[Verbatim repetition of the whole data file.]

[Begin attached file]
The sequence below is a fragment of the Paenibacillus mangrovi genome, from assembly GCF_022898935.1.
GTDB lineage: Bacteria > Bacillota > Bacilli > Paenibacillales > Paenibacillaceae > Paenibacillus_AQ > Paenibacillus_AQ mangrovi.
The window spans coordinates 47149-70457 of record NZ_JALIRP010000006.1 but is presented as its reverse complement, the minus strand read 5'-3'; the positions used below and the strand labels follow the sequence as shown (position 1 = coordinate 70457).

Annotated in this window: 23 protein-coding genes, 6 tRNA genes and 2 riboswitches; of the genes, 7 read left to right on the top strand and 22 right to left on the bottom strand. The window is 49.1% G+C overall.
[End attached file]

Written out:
The sequence below is a fragment of the Paenibacillus mangrovi genome, from assembly GCF_022898935.1.
GTDB lineage: Bacteria > Bacillota > Bacilli > Paenibacillales > Paenibacillaceae > Paenibacillus_AQ > Paenibacillus_AQ mangrovi.
The window spans coordinates 47149-70457 of record NZ_JALIRP010000006.1 but is presented as its reverse complement, the minus strand read 5'-3'; the positions used below and the strand labels follow the sequence as shown (position 1 = coordinate 70457).

Annotated in this window: 23 protein-coding genes, 6 tRNA genes and 2 riboswitches; of the genes, 7 read left to right on the top strand and 22 right to left on the bottom strand. The window is 49.1% G+C overall.